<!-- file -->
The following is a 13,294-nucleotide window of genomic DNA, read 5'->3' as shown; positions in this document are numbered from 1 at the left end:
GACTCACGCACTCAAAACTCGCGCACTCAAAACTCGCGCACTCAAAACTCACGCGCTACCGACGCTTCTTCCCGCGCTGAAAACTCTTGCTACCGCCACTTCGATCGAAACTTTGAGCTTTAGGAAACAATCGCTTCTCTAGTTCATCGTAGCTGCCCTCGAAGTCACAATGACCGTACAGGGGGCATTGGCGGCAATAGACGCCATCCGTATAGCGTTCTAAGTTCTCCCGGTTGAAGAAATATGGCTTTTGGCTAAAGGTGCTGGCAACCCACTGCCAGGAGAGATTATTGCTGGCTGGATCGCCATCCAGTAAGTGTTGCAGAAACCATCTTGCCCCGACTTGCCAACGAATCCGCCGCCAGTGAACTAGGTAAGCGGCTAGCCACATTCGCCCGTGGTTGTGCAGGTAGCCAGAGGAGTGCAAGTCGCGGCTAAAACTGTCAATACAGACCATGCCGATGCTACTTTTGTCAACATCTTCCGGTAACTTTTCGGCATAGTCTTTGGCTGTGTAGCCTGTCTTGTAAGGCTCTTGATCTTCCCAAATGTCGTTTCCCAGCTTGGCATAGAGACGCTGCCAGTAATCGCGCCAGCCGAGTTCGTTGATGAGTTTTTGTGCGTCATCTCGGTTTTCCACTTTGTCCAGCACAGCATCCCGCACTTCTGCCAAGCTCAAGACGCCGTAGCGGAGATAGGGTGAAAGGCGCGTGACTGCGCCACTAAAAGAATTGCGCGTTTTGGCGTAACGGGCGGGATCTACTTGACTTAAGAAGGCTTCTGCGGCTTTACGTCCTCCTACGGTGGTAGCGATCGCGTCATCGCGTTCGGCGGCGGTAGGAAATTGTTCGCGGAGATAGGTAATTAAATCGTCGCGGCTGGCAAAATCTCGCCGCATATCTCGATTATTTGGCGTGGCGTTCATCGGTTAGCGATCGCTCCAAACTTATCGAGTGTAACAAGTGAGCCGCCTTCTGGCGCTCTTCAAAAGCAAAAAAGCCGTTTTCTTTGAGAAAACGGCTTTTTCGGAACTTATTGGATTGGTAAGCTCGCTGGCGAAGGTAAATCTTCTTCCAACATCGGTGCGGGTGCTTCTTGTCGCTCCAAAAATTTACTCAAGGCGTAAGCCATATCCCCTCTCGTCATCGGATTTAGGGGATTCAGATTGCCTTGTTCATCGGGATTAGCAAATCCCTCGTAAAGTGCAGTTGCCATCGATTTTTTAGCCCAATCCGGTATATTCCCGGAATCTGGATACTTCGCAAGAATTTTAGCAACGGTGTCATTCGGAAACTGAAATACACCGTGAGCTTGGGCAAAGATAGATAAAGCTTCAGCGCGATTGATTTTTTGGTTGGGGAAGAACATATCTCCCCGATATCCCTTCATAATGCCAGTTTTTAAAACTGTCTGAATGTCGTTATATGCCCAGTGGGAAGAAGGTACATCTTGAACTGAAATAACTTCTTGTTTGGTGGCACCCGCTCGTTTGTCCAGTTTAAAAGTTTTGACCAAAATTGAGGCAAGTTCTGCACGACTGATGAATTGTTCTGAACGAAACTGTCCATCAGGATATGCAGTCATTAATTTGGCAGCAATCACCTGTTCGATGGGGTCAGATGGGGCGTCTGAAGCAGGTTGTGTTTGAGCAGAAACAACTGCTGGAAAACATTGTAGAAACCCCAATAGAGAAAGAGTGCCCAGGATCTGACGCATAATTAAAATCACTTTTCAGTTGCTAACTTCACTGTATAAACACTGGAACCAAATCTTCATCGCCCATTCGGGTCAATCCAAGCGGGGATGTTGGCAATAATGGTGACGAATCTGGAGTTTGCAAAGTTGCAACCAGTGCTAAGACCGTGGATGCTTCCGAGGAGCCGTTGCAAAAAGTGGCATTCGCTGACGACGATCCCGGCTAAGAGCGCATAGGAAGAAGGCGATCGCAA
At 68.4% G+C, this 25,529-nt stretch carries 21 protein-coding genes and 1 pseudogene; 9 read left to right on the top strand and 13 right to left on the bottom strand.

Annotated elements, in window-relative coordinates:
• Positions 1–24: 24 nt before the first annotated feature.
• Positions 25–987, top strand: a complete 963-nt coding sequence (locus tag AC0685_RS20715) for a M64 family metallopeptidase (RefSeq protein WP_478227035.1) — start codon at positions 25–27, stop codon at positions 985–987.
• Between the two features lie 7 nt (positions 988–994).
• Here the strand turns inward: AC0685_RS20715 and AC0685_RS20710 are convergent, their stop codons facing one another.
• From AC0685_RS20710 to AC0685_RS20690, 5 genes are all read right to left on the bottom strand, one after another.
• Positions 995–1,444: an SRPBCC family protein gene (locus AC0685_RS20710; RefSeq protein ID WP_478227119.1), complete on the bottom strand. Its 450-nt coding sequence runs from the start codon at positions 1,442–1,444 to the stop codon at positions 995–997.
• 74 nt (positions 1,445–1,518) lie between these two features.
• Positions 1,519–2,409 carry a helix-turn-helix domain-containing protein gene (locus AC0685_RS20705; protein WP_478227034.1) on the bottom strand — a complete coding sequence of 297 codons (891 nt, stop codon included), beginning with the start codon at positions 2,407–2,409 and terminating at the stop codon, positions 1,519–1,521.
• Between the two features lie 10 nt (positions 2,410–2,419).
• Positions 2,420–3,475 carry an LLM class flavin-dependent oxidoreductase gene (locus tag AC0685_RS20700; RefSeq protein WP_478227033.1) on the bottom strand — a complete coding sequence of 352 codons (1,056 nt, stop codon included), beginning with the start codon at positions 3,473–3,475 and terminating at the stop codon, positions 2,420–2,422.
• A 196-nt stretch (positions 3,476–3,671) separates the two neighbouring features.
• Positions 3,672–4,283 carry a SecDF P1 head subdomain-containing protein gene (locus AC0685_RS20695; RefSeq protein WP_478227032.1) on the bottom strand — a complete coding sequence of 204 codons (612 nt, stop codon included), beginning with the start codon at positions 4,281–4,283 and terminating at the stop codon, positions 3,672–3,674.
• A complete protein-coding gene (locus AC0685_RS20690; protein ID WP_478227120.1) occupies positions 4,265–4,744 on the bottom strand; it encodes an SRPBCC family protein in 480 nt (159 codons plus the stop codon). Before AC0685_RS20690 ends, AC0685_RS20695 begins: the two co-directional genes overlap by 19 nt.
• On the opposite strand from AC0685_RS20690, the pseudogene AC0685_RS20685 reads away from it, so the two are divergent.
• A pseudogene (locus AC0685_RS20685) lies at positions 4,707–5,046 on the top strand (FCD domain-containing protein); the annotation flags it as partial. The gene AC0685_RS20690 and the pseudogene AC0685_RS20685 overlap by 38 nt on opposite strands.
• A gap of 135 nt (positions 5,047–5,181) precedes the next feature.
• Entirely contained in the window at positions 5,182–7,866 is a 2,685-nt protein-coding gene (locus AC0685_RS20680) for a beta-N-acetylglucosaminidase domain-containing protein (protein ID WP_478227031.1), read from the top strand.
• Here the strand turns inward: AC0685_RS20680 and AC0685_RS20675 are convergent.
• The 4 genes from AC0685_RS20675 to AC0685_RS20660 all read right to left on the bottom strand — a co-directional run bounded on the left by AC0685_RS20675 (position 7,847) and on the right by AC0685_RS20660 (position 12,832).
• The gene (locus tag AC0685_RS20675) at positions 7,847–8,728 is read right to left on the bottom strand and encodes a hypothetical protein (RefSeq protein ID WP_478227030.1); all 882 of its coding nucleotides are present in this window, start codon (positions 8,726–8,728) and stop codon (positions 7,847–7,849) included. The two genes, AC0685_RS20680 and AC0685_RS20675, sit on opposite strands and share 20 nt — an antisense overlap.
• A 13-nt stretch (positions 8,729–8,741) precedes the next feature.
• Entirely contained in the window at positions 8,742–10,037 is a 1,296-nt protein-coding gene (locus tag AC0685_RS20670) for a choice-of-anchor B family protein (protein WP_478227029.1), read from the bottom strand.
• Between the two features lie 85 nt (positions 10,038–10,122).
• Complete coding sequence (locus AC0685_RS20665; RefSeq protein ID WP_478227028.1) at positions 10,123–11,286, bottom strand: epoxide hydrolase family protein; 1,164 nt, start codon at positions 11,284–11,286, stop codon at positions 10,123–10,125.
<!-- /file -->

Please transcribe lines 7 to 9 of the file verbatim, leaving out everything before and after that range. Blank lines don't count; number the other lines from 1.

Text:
• Between the two features lie 7 nt (positions 988–994).
• Here the strand turns inward: AC0685_RS20715 and AC0685_RS20710 are convergent, their stop codons facing one another.
• From AC0685_RS20710 to AC0685_RS20690, 5 genes are all read right to left on the bottom strand, one after another.